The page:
The Iron LadyThe Iron Lady. Sometimes people try too hard. I’m not talking about Margaret Thatcher (which this movie is about), but the people who made this film, especially the screenplay writer. There were three (possibly four) movie possibilities here, but instead of focusing on one aspect of her life they tried to cram them all in with important moments only skimmed (or worse played out in badly edited musical montages). In the end the movie feels like an absolute mess. Oh, I get why Meryl Streep got the Oscar for her performance, it is great (but she is always great), but the movie falls on her shoulders since everything else is a mess. Why couldn’t they have just made a singular movie about the later years of her life? Or a movie about her rise into politics? Why do everything? Like I said, this movie is just a mess.

Double IndemnityDouble Indemnity, I love film noir as a genre. When it is done right, it can be so very enticing. I even once wrote a black-and-white film noir mystery screenplay while in grad school. Nothing happened with the script, it is still around, but I do still dream about seeing it someday on the big screen. Double Indemnity follows an insurance agent who plans a murder with his lover. They are going to attempt to bump off her husband for the insurance money. What is wonderful about this film is that you are seeing it all from the eyes of the villain and you, at times, are even cheering him on. It’s hard not to get excited when they are carrying out the killing. Yes, you may feel guilty afterwards, but it just so, so, so good. Billy Wilder is one of the greatest film writers Hollywood has ever had. Period.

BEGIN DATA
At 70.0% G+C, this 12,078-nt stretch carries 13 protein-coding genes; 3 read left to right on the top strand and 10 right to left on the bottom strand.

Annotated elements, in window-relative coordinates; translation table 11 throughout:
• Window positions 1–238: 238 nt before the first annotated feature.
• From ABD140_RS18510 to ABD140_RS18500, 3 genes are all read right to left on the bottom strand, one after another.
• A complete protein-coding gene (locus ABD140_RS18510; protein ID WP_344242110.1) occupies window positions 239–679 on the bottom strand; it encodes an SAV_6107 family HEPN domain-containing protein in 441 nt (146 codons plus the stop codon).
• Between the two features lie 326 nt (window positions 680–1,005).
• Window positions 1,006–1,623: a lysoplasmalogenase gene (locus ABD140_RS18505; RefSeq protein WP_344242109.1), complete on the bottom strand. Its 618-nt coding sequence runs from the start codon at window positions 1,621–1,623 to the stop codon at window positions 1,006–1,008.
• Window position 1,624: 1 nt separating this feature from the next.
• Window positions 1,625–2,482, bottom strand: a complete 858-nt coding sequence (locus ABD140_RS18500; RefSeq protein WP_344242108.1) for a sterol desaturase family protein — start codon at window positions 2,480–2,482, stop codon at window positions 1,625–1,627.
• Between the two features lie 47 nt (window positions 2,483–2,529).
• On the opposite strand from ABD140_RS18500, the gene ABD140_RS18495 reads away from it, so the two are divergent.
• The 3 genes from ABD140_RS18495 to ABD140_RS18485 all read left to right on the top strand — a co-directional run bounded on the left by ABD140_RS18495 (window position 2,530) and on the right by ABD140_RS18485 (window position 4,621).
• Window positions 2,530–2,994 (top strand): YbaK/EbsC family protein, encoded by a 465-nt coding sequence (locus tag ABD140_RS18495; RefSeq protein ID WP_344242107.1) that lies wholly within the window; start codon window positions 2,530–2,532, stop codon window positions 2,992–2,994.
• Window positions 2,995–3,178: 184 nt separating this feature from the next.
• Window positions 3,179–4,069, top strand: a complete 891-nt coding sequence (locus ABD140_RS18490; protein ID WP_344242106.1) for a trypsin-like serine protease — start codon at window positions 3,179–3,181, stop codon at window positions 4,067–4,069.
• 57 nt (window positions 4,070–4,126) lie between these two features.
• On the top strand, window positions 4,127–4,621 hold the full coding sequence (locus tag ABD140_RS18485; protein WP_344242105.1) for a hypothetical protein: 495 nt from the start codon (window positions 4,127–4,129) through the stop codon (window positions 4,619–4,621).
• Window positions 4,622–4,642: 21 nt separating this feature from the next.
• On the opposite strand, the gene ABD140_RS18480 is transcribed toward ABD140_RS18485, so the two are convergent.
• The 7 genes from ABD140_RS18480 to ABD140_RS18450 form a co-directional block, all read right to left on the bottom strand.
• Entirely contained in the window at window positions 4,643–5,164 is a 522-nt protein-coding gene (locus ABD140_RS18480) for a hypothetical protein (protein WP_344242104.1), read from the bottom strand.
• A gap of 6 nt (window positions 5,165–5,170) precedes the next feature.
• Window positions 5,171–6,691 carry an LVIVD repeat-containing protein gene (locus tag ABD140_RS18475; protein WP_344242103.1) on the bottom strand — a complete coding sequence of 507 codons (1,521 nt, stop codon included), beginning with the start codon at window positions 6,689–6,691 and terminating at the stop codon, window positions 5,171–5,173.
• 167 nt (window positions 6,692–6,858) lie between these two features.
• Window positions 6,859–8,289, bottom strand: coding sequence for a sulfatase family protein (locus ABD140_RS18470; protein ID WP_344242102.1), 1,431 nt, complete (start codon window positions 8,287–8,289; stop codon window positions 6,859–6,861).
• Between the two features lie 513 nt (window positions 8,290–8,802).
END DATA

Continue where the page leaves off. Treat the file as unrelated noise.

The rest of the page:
Lawrence of ArabiaLawrence of Arabia. This is another film I selected that my wife has never seen. My only regret is that she was not able to see it on the big screen where it deserves to be played (assuming you have a schedule where you can lose half of your day watching this). Lawrence of Arabia follows the rise and fall of T.E. Lawrence and his exploits in the Middle East during World War I. it is a beautifully directed film, deserts never looked as good as they do in this film. Even when the nature is cruel, it is beautiful. When I was watching it this time I kept wondering how this film would play out if it was made in our very politically correct atmosphere. I can definitely see that some would find offense in it (especially around the casting), but there is still something so grand about it. Consider today we would use CGI and green screens to create some of these battle scenes and explosions. They didn’t have that back then. Those are all extras. Real people. Just amazing.

Me Stuff, front coverIf you liked reading this post, why not check out one of my books? I’ve just had a book published collecting some of my most popular posts. It is entitled Me Stuff.

If fiction is more your thing, I’ve had four novels published in the last few years, A Jane Austen Daydream, Maximilian Standforth and the Case of the Dangerous DareMy Problem With Doors and Megan.

You can find all of these books via my amazon.com author page here. Thanks for reading!

Need an editor? Dream of finishing that book but need some help? Learn about my editing services by visiting this page on my site. Or you can contact Rebecca T. Dickson and request to work with me by clicking the image below.

Rebecca T. Dickson, Editor

 

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3 responses

  1. 20 is still good! We have our kids on and off, as they go back and forth between two homes. My husband and I watch a ton of movies too, but, when the kids are here that all goes by the wayside. It’s always so much build up and excitement before they come and such a let down when they leave.

    I like your idea for Oscar Summer…maybe we will just be lame and do Oscar Winter!